Measures to ease pressure on hard-pressed hospital accident and emergency departments are not working, MPs have warned, amid renewed concerns over the sustainability of NHS finances.
The Commons Public Accounts Committee said that radical change was needed to the way health care is provided in England - with more use of community and primary care services to reduce the strain on acute hospitals - if it was to be affordable in the long-term.
However, it said that the cash available for the upfront investment necessary to deliver the planned reforms was being eroded as increasing numbers of NHS bodies fell into deficit.
At the same time the committee warned that the current funding arrangements were acting as a "financial disincentive" for acute hospitals to shift more of the burden to community care.
"The different payment mechanisms and financial incentives for local health bodies are not aligned to encourage the sort of integration required to implement the proposed new models of care," the committee said.
"The current system of paying for emergency admissions hinders, rather than helps, secure the financial sustainability of NHS bodies."
The watchdog, Monitor, found that 80% of the foundation trusts involved in the provision of acute hospital services were reporting a deficit by the second quarter of 2014-15.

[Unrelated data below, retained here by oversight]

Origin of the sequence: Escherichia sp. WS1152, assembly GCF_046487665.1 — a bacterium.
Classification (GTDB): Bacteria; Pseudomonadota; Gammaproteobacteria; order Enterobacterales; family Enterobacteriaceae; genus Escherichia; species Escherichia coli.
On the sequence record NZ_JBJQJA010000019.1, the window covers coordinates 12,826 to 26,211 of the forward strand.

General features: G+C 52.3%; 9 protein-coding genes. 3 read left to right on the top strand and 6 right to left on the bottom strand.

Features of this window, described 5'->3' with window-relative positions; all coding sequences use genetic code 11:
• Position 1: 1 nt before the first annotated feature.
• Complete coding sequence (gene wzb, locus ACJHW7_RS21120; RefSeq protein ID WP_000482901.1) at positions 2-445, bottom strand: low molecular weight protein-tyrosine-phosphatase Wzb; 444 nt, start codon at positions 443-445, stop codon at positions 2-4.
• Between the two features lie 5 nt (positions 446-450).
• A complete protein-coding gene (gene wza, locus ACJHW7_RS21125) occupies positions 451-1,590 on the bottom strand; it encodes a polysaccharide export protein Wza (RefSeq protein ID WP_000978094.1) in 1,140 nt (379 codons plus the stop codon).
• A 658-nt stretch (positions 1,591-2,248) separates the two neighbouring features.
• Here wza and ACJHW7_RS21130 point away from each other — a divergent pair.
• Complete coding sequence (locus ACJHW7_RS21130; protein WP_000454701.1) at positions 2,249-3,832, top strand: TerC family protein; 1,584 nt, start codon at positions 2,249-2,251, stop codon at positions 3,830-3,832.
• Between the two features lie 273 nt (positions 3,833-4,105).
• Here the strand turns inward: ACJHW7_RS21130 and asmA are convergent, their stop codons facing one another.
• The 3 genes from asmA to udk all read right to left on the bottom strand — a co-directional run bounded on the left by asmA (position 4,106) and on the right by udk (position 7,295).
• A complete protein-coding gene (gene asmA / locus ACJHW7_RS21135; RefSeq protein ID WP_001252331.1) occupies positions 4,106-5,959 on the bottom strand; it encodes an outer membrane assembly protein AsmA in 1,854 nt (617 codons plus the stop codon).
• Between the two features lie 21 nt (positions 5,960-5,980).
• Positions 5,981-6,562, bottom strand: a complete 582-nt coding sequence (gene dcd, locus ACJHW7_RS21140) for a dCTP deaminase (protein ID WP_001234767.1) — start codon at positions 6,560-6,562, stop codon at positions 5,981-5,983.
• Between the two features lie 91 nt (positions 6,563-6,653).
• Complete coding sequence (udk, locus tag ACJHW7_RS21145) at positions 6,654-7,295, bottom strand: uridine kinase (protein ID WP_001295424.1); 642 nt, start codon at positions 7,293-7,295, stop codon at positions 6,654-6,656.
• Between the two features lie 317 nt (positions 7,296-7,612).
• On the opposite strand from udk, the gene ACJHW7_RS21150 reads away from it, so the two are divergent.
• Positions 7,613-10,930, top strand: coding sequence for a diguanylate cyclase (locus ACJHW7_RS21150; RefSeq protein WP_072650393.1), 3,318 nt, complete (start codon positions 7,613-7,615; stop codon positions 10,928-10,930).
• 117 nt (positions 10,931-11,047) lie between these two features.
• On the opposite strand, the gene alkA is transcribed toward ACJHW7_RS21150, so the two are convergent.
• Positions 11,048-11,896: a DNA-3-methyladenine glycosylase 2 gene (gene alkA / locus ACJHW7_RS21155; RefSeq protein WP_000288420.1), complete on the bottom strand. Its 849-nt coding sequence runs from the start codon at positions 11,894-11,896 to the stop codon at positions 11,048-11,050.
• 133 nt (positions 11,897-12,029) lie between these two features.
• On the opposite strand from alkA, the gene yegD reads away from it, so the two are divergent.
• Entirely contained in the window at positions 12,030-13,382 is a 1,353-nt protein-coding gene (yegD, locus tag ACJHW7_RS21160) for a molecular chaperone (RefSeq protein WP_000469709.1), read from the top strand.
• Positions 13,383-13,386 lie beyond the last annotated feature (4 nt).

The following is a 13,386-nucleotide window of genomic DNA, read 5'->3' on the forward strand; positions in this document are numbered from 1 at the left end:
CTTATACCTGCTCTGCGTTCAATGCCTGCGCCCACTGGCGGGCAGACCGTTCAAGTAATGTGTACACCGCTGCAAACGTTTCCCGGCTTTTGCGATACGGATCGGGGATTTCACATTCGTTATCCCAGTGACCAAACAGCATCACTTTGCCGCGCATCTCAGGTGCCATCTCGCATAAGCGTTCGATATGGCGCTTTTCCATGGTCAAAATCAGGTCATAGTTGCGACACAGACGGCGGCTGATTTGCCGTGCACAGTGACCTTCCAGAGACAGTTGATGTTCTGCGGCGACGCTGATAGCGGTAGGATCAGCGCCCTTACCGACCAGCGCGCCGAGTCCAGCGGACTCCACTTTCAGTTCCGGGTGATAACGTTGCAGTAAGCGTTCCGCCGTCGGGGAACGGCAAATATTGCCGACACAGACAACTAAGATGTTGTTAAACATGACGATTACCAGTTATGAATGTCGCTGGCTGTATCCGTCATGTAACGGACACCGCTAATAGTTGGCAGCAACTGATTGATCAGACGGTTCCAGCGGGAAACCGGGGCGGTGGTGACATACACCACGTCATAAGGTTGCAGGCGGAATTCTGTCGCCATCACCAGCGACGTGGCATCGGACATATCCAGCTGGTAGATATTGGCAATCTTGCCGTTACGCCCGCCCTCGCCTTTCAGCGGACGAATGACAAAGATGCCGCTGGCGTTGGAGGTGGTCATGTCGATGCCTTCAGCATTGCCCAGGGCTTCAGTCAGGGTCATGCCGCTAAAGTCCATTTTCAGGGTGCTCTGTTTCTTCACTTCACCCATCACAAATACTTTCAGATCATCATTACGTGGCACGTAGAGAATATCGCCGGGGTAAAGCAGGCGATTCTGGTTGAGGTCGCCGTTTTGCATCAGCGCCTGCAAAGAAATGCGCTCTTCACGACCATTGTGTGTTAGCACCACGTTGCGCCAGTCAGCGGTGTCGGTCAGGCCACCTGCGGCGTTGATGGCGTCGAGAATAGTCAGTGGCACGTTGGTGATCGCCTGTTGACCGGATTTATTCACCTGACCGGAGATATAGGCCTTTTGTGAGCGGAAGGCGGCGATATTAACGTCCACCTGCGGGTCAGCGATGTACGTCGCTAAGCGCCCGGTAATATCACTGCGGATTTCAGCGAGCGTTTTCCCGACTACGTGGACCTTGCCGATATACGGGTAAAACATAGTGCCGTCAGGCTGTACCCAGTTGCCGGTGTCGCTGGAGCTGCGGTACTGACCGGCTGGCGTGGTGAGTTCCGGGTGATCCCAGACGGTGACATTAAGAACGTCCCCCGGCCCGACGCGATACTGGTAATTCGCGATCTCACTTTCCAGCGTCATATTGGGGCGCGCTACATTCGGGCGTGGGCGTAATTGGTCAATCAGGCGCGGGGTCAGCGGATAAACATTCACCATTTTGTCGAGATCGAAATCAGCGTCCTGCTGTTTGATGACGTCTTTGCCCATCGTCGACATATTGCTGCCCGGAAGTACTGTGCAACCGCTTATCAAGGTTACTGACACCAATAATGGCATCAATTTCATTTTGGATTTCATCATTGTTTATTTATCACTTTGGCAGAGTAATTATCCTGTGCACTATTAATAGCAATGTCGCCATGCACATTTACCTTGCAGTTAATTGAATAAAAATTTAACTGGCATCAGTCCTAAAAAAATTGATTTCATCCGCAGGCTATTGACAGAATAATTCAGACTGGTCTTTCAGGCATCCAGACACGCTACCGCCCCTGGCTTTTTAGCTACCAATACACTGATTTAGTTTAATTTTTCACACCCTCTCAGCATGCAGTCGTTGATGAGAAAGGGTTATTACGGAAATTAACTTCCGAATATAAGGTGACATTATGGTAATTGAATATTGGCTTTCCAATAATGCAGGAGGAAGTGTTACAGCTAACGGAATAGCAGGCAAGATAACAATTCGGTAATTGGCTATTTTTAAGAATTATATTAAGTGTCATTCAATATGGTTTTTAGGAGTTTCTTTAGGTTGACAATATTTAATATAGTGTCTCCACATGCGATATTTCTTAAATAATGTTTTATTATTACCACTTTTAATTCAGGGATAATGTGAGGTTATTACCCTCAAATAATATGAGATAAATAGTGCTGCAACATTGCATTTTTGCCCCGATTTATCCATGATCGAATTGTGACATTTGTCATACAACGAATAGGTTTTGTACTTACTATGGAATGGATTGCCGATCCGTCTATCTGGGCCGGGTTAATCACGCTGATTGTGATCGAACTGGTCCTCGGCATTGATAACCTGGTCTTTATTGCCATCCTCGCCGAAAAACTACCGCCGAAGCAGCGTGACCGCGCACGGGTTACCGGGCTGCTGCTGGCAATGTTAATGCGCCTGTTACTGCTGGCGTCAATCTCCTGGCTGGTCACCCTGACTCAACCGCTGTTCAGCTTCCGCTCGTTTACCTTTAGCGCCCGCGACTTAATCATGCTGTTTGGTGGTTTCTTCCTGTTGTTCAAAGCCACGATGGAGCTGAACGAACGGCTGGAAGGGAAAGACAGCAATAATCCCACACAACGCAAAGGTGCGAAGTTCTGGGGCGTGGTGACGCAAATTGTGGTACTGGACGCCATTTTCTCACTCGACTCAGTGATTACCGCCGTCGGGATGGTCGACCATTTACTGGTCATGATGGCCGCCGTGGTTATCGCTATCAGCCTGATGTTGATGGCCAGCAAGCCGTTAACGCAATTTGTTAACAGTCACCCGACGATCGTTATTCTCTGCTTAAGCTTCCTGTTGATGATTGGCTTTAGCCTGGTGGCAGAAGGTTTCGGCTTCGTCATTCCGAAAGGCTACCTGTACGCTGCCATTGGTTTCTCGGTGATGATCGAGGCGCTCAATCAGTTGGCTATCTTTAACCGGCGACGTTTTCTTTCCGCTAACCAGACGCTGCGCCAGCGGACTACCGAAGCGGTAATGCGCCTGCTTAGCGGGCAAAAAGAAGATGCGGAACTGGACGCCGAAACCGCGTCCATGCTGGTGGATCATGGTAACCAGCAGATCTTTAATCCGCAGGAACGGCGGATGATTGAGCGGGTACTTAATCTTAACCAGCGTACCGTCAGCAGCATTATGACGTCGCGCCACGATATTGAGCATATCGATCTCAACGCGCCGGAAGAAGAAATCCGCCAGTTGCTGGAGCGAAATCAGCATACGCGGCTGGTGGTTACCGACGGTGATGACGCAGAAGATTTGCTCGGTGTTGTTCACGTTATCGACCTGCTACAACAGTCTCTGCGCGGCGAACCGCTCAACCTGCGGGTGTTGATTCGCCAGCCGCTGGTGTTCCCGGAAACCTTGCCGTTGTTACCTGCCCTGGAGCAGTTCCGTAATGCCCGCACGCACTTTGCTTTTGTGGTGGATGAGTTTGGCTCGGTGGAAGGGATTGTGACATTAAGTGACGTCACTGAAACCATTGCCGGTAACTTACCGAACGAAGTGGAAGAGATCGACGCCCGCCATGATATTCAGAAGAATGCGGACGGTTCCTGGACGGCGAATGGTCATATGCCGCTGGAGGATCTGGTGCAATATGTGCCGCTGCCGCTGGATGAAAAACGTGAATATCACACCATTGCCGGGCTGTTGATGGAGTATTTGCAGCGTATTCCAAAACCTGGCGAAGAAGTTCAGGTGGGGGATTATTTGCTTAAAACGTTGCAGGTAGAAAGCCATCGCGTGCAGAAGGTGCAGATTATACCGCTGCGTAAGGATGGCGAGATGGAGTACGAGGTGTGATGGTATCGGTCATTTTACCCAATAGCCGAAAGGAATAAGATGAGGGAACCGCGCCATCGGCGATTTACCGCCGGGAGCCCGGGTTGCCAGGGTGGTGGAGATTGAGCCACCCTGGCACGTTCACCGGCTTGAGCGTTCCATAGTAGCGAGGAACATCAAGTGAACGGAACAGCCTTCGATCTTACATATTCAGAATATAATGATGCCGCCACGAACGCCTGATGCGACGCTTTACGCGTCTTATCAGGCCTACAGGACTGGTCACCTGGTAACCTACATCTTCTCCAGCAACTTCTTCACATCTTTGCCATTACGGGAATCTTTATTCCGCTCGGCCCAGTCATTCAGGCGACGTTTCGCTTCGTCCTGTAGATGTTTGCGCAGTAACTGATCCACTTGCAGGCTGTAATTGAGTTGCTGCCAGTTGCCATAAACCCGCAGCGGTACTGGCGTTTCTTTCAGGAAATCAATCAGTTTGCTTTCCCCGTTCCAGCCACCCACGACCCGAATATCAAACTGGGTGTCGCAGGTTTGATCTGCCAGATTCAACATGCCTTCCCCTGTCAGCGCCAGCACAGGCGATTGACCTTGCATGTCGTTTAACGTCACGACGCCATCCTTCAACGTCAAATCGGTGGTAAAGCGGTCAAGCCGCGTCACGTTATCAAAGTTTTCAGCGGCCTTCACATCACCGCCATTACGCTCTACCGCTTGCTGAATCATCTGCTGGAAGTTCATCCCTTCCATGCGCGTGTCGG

The committee said the NHS could struggle to achieve the efficiency savings it needed - which typically came in at 1% to 2% a year against a target of 4% - without a change of approach.
It also pointed to the high cost to the NHS of hiring temporary agency staff - which rose from £2.1 billion in 2012-13 to £2.6 billion in 2013-14 - with consultants said to be charging typically £1,760-a-day.
The committee chair, Margaret Hodge said: "From all our work across all of government, the fragility of the NHS finances causes me greatest concern.
"It is clear that the old ways will no longer work - radical change is required to make the NHS financially sustainable."
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